There’s a brilliant section detailing a walk Mat takes along the river Clyde one morning when he simply decides not to go to work. This is not the decision of a lazy man, but of one driven in a different direction to the one the rails are running. He speaks about the industrial apparatus that clogs up the river and its tributaries in almost glowing terms. What he would make of the river now, cleared of all the pipes and chemicals and shipyards, cleaner, but a graveyard of a proud industrial past, we can only guess. 

Then there’s an astonishing part set in a slaughterhouse where Mat finds and takes a job, detailing exactly what happens to the poor cows once they are herded into the slaughtering pen, down to the last drop of blood used for the black pudding. One of the creatures almost takes its revenge on Mat before going under the hammer, a scene that sticks with you.

Drinking and violence is less well-described – clichéd though it is, this one-two punch of excess does partly define Glasgow and the west of Scotland, like it or not – with only the odd incident showing how alcoholism, bloodshed and stinging prejudice can blight a whole place. He also steers well clear of sectarianism, another unfortunate and uncomfortable fact of life in the dear green place... and how some people must hate the “green” part.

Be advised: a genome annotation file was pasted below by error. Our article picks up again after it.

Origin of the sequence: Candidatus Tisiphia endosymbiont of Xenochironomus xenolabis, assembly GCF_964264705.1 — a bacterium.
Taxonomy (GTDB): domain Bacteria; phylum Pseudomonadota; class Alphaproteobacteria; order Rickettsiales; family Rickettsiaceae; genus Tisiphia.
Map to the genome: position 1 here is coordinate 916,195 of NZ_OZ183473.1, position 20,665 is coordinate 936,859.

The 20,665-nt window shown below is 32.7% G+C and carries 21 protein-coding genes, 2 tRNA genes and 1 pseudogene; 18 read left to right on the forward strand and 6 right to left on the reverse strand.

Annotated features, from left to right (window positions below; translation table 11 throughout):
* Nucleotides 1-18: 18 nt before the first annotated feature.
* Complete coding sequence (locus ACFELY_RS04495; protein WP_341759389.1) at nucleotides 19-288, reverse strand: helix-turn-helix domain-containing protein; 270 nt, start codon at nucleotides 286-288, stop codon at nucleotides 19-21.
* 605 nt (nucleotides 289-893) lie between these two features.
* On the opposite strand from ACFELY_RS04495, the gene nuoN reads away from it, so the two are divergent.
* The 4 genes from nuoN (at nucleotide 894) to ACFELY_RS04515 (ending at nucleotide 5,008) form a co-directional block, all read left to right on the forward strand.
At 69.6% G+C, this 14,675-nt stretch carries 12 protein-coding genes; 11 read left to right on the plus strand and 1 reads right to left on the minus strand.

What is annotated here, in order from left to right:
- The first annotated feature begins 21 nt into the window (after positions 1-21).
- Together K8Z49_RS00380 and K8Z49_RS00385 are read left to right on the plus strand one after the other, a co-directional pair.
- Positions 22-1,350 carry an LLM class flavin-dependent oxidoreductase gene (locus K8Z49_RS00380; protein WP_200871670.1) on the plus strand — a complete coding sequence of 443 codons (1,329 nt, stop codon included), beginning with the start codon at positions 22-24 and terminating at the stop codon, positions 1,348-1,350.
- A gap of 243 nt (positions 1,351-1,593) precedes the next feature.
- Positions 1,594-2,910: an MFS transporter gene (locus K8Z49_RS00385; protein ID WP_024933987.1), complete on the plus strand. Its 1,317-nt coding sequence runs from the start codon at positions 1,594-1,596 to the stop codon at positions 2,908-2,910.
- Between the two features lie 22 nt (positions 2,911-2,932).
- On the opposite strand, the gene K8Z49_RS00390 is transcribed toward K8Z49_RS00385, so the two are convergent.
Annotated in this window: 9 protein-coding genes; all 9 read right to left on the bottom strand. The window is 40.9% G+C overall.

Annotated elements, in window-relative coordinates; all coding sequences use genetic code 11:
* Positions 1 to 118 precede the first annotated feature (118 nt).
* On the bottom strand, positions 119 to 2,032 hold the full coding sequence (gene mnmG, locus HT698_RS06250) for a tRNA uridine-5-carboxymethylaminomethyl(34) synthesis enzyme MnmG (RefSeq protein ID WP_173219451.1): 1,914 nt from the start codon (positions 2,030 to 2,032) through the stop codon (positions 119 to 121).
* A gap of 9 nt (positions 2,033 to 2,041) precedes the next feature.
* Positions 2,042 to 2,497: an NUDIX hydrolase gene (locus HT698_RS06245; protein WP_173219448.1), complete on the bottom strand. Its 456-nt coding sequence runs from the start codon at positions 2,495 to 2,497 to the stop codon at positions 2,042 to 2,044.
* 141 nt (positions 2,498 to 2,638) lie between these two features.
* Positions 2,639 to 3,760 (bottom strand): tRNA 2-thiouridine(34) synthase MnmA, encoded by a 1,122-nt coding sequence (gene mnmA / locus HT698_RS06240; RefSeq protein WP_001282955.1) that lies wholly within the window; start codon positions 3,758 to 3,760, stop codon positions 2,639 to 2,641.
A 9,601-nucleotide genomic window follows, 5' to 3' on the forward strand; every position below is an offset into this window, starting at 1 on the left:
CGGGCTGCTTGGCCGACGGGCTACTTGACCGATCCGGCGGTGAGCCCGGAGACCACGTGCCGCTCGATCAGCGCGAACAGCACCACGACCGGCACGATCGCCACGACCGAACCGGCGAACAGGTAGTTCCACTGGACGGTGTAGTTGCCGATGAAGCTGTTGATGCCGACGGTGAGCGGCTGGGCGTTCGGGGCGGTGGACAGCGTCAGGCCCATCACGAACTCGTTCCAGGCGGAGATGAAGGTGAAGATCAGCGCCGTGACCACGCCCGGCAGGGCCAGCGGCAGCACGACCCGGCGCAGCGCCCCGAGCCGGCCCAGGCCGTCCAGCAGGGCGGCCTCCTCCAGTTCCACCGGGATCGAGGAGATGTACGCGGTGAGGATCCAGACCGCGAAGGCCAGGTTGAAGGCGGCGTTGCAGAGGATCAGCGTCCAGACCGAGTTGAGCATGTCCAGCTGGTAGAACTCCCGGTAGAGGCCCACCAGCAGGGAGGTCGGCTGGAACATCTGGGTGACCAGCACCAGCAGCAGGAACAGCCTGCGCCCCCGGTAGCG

But by and large this is a depiction of the working man’s struggle to fit into a way of life that must have seemed barred. There’s a prevailing attitude in Glasgow that in life you’ll get to work, you’ll get by, and you’ll die – and sooner than you think. Hind rejected this. He was one of the pathfinders of working class Glaswegian artists after the war; his contemporaries Alasdair Gray and James Kelman followed in his footsteps, and Gray’s foreword to this new edition is a fantastic read in its own right. I do love this idea of these creative geniuses getting together at literary salons held at Archie’s house, huddled together in a kitchen as if it was a Parisian cafe and discussing art, writing and politics. 

I got a shock with the fragment, Fur Sadie. A play on Beethoven’s Fur Elise, rendered in the Glaswegian dialect, this is the tale of a middle-aged east end housewife in a drab marriage who decides to rekindle her teenage love of piano playing. Sadie hooks up with a teacher, a tempestuous bull of a man named McKay (“she realised he was a widower or unmarried... she wondered if his underclothes were clean”). They don’t get along at first, and Sadie struggles with her lessons... But gradually she starts to get into it. She begins to laugh with McKay. And then... 

We’ll never know. Brilliant as it is, Hind let the story go. It gets so you dread the moment when the pages start to run out, and you resent the fact you will never find out how Sadie’s education ends. But the fragment is a fine showcase of Hind’s skills, and how far they had progressed since The Dear Green Place. The author manages a difficult trick; to write about music, something that never translates well to prose. Hind makes it sing, right enough.

It’s an awful shame that Hind didn’t get to write so much more, that he had bigger fish to fry than writing books. But his work has survived and is remembered. It’s not a tragedy.